IMG_0767Now I have decision to make.  Should we persevere or give up the spot.  Clearly, someone wants us to leave the area. I don’t know who is cutting the ropes.  We have only hunted this area twice and have yet to see anyone while hunting.  It is possible that we have moved into an area that has been hunted by this individual for years.  No one has exclusive rights on public land.  Sharing the woods is just a fact of life with public ground hunting.  I am more than a little concerned that an individual who would cut the ropes could cause us even more trouble.  I plan to hunt the Platte River this week and will have to make some decisions regarding the Corps ground before we head south again. I don’t know if we will persevere with this stand.  It might not be worth the effort. 

Perseverance is vitally important in all areas of life as well as in the Christian life .  James tells us in chapter 1 that we should consider it pure joy when we face trials because these trials produce perseverance in us which in turn produces maturity in our faith.  In other words, trials strengthen our faith as we persevere through them.   Archery hunting is the same way.  Each and every miss make us a better shot as we are forced to go back to the range.  Every time we get busted while drawing we learn something about the animal and determine to do it better next time.  No one enjoys these trials but they are things that make us better.   The next time we are tempted to complain about a hardship, remember that God will use it to strengthen our faith and develop perseverance in us.  And that is a difficult yet great Harvest Lesson.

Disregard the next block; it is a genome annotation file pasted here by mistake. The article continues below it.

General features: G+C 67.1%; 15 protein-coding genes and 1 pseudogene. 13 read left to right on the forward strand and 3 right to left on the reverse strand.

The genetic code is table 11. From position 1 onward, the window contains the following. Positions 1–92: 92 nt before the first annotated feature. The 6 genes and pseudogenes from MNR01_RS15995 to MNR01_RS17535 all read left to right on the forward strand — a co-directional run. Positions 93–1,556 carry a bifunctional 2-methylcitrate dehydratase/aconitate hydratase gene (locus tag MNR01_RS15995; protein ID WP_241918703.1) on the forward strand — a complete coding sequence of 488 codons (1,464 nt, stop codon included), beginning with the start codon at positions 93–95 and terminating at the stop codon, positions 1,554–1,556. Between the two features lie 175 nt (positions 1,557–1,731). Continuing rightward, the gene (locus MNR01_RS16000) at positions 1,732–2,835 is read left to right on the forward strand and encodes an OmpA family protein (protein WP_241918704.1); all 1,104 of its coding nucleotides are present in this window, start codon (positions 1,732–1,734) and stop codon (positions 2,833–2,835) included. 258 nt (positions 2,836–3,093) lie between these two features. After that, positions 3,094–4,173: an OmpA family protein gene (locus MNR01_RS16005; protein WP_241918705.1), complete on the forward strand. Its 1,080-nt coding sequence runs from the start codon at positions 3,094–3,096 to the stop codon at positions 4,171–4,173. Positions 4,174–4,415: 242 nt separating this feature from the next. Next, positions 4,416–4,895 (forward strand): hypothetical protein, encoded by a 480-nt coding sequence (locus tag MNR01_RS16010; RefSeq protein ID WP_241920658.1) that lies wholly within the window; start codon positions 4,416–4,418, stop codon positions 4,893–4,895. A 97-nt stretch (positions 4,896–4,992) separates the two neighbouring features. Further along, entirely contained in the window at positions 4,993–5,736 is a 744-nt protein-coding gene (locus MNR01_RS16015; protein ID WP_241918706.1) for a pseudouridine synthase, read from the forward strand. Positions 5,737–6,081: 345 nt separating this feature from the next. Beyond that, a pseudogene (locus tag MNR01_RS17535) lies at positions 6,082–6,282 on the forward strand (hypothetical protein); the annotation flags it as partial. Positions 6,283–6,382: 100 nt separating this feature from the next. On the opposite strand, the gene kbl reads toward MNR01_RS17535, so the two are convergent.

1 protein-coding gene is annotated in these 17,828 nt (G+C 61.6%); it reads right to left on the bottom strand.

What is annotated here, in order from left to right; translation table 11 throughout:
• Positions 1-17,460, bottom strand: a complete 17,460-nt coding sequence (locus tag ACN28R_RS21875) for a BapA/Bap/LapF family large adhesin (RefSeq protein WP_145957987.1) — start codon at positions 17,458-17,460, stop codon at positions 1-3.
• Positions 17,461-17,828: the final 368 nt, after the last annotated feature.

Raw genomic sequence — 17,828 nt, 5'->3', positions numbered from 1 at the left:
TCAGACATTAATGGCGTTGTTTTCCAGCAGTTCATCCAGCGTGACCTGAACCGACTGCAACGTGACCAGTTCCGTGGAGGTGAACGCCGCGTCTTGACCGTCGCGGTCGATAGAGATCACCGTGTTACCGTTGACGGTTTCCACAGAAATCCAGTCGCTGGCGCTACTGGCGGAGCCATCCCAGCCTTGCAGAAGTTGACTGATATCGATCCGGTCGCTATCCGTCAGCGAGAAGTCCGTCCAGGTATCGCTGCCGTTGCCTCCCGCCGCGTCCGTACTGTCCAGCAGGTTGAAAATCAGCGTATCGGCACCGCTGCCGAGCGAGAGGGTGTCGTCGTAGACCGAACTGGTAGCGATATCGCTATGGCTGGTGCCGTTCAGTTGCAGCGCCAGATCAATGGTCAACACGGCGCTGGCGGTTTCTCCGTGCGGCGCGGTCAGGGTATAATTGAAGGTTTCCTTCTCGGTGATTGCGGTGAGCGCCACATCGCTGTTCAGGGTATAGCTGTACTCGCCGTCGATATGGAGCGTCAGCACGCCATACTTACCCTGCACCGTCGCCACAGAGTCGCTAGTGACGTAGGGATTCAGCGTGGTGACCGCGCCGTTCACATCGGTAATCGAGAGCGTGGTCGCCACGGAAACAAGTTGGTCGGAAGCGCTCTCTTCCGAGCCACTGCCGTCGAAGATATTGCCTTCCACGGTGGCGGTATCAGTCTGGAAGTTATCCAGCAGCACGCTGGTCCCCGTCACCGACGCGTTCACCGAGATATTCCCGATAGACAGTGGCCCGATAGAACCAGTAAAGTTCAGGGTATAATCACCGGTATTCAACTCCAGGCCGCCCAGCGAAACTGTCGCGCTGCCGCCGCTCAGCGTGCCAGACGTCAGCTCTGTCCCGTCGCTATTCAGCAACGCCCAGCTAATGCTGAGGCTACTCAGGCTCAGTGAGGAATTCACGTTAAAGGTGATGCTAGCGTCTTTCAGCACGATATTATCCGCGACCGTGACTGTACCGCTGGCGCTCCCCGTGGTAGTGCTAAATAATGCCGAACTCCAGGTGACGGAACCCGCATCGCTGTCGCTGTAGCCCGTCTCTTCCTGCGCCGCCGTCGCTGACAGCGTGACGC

Thursday, September 22, 2011

Across The River

Platte River 092211Over there, across the Platte River is where the big ones like to hang out.  Over the last several years the river has been less than knee deep in this area and could be crossed relatively easily.  Because of the huge snowpack in the Rockies last winter, the river continues to have well above normal flows.  This might keep us from hunting the Island this year.  My dad is coming out to hunt the rut during the second week of November and is counting on hunting across the river.  Last year he broke his whisker biscuit while crossing the river and then later that afternoon missed a real giant while hunting the Island.  It will be a big disappointment if he can’t cross the river.